Unlike previous crises in 1989 and 2001 that led to widespread and violent protests, the present reaction to the multitude of challenges facing the country has materialised in an unparalleled protest vote under the slogan of ‘let them all go’. Peronism, a political movement developed around Juan Perón in the mid-1940s, emerged in Argentina as a result of the government’s failure to address middle-class needs after the First World War, and ruled consistently for 28 years from the restoration of democracy in 1983. Peronist presidents’ policies varied widely, but scholars have characterised them as a vague combination of nationalism, labourism, and populism. The three foundational principles of the Peronist paradigm, known as the ‘three flags’, are social justice, political sovereignty, and economic independence – a third way that rejects both communism and capitalism. It stands for corporatism and aims to reconcile social classes by making the state responsible for resolving conflicts between labour and management factions.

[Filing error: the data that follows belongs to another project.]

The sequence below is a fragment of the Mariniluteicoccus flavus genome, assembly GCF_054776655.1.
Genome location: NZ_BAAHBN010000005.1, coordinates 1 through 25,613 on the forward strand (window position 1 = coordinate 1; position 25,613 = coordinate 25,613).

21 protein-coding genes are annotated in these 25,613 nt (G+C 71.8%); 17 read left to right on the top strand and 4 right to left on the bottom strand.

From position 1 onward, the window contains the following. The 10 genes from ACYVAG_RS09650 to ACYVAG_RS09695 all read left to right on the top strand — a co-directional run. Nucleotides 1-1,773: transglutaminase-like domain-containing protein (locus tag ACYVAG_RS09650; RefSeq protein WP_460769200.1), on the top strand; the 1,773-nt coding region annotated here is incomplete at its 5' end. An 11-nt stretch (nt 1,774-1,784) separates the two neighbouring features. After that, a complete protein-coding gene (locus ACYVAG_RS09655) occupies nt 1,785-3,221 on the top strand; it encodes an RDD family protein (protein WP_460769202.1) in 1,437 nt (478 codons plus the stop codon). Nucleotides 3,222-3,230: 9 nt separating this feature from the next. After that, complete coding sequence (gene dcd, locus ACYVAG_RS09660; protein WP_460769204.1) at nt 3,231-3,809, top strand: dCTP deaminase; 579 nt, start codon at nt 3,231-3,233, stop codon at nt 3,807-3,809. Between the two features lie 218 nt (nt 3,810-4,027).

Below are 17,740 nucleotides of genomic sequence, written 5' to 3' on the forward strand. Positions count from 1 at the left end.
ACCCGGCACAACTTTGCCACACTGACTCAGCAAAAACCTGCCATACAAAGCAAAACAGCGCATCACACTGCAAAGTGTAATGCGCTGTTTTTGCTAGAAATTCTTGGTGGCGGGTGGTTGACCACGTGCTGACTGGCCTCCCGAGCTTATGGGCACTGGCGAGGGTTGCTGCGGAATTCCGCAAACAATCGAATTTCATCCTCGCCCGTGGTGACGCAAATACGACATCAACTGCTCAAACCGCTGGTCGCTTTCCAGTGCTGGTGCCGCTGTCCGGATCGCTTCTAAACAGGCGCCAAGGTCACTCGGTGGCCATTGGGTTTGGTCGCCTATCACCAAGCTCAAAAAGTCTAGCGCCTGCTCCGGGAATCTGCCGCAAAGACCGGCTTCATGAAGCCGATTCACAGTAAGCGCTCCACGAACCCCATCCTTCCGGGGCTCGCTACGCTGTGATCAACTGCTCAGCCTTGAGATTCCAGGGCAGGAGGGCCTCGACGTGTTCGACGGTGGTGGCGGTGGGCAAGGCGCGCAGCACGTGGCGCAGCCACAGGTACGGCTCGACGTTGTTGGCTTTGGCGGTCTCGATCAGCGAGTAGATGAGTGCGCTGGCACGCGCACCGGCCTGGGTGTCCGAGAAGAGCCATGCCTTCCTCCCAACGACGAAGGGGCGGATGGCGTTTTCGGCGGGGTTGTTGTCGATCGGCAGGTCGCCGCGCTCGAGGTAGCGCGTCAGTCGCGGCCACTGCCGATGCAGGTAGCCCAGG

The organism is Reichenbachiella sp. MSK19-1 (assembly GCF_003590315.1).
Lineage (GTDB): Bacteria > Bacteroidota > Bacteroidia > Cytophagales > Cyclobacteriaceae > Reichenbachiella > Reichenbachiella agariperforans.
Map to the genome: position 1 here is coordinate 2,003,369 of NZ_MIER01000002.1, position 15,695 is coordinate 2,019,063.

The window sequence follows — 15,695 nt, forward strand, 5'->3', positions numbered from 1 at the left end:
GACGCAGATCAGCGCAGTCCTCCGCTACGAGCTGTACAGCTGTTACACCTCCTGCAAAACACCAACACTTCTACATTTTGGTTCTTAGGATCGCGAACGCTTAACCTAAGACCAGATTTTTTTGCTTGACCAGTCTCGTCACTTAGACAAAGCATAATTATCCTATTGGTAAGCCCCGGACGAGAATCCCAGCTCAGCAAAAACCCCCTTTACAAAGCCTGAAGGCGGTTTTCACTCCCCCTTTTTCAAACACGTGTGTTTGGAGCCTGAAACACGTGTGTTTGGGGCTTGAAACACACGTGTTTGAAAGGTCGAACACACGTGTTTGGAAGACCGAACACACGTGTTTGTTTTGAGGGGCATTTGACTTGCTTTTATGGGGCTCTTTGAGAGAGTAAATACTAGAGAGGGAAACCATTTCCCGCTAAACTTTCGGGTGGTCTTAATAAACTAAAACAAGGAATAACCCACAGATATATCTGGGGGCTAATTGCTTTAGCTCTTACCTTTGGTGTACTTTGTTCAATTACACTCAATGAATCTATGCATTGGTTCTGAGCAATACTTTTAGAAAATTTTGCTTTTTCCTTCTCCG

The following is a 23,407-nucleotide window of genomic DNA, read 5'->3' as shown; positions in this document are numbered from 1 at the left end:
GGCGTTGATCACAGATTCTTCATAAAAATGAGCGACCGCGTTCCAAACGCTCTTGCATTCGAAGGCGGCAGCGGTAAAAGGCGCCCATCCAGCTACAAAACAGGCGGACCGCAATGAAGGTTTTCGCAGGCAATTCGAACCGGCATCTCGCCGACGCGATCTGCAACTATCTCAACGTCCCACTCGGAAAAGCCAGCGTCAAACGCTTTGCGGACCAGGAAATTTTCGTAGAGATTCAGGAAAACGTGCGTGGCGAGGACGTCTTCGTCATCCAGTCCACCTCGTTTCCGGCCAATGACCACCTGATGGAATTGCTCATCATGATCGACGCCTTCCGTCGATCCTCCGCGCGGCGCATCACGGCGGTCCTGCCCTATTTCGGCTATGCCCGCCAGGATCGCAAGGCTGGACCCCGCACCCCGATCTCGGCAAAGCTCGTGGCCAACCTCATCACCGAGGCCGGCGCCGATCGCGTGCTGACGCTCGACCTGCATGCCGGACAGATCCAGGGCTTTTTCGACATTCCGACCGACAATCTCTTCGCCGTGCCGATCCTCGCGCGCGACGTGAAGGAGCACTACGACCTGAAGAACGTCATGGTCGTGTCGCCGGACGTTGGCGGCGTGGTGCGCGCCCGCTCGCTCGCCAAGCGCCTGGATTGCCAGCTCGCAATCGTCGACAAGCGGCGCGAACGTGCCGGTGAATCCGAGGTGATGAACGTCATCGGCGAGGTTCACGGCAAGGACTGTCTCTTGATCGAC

The various wings of the movement, including right-wing and left-wing populism, feminism, and personalist expressions such as Menemism and Kirchnerism, have often been at odds with each other, including in electoral matters. Dissident Peronism and anti-Peronism have gradually emerged as politically influential opposition forces.

After the 2019 elections, Peronism lost to a centre-right and anti-populist coalition led by Mauricio Macri, followed by the rise to power of the non-populist technocrat Alberto Fernández, who emerged amid a highly polarised environment. The Argentine government differed, however, from the leftist movements of Latin American populism of the 2000s in both the centralisation of power in the hands of a dominant Peronist elite under the undisputed personalist leadership of former President and Vice President Cristina Fernández de Kirchner and the federalisation of Peronist factions. In addition, the government used scientific and technocratic measures to control COVID-19. These measures included very long, strict and unpopular lockdowns. The result was a tragedy of great proportions, despite the measures taken to contain the disease.